Contributors
Fleming, Jacob Michael, Johnston, Carol S, Gaesser, Glenn A, et al.
Created Date
2018

Urinary sucrose and fructose has been suggested as a predictive biomarker of total sugars intake based on research involving UK adults. The purpose of this study was to determine the association between total sugars consumption and 24-hour urinary sucrose and fructose (24uSF) in US adult population and to investigate the effect of physical activity on this association. Fifty seven free-living healthy subjects 20 to 68 years old, participated in a 15-day highly controlled feeding study, consuming their habitual diet, provided by the research metabolic kitchen. Dietary sugars were estimated using Nutrition Data System for Research (NDSR). Subjects collected eight 24-hour …

Contributors
Mohan, Chitra, Tasevska, Natasha, Ainsworth, Barbara, et al.
Created Date
2019

ABSTRACT This randomized, controlled, double-blind crossover study examined the effects of a preprandial, 20g oral dose of apple cider vinegar (ACV) on colonic fermentation and glycemia in a normal population, with the ultimate intention of identifying the mechanisms by which vinegar has been shown to reduce postprandial glycemia and insulinemia. Fifteen male and female subjects were recruited, ages 20-60y, who had no prior history of gastrointestinal (GI) disease or resections impacting normal GI function, were non-smokers, were non-vegetarian/vegan, were not taking any medications known to alter (glucose) metabolism, and were free of chronic disease including diabetes. Subjects were instructed to …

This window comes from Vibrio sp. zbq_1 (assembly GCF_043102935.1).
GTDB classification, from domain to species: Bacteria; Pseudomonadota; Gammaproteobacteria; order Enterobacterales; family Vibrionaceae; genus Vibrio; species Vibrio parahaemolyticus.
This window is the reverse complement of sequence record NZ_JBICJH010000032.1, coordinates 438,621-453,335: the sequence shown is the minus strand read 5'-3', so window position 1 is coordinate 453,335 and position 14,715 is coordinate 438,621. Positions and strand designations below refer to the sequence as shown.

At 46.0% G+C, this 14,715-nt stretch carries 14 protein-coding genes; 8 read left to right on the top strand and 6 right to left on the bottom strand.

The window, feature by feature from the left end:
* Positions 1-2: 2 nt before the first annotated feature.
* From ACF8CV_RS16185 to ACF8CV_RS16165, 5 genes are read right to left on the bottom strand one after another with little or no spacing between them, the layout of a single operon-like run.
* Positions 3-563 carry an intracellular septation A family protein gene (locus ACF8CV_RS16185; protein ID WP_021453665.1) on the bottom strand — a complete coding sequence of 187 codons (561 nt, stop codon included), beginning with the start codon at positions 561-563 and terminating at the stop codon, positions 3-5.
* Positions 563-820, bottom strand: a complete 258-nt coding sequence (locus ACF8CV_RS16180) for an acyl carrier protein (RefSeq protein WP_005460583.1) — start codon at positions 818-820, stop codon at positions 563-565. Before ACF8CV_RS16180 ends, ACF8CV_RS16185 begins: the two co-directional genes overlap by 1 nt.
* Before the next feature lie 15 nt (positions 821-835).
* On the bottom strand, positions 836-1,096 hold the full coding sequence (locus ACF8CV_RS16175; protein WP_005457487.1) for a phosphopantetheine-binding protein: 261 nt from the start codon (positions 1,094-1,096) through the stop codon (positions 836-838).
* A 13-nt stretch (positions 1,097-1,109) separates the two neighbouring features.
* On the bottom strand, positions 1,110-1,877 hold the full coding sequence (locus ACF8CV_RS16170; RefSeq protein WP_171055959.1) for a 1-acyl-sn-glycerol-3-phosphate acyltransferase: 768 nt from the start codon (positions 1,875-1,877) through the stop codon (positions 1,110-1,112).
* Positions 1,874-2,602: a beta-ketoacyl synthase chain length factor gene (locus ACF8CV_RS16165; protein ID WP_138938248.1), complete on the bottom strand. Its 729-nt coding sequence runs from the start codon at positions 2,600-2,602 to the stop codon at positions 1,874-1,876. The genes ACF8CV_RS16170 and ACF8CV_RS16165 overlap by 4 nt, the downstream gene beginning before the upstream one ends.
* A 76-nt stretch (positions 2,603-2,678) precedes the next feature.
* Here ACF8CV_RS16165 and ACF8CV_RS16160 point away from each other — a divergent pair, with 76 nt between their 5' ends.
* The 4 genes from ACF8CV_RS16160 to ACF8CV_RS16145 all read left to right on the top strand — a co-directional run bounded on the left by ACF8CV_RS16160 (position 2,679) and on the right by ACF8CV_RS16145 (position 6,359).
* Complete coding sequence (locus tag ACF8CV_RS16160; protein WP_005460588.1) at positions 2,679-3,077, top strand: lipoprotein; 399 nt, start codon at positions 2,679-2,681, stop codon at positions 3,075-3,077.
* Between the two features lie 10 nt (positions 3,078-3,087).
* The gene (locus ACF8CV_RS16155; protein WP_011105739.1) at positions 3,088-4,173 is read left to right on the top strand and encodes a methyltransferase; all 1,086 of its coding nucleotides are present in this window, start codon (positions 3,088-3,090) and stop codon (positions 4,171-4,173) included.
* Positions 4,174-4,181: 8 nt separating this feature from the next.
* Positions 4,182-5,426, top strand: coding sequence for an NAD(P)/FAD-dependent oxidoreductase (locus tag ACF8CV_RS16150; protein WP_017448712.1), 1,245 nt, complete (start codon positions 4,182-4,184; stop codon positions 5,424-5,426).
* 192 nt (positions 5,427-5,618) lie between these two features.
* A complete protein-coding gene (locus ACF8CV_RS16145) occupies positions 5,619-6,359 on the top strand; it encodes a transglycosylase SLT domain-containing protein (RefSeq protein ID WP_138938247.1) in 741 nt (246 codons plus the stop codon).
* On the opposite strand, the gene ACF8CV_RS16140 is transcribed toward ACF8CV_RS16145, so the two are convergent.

Contributors
Medved, Emily, Johnston, Carol, Sweazea, Karen, et al.
Created Date
2012

Pediatric obesity is a continuing concern in the United States. Preventative intervention methods in the form of nutrition education, including hands-on cooking lessons may improve personal choices for healthy eating. This study assessed the effectiveness of Arizona State University’s Camp CRAVE, a one-week course promoting healthy eating and teaching basic cooking skills. Children ages 9-13years (mean 10.3years, n=31) participated in a pre- and post-test survey to assess if the one-week course would increase self-efficacy to cook at home and increase knowledge of nutrition. The course showed significant increase in the participants’ nutrition knowledge and preference for healthier food options. There …

Contributors
Bell, Kelly Marie, Johnston, Carol, Shepard, Christina, et al.
Created Date
2017

ABSTRACT This study evaluated the LoseIt Smart Phone app by Fit Now Inc. for nutritional quality among users during an 8 week behavioral modification weight loss protocol. All participants owned smart phones and were cluster randomized to either a control group using paper and pencil record keeping, a memo group using a memo function on their smart phones, or the LoseIt app group which was composed of the participants who owned iPhones. Thirty one participants completed the study protocol: 10 participants from the LoseIt app group, 10 participants from the memo group, and 11 participants from the paper and pencil …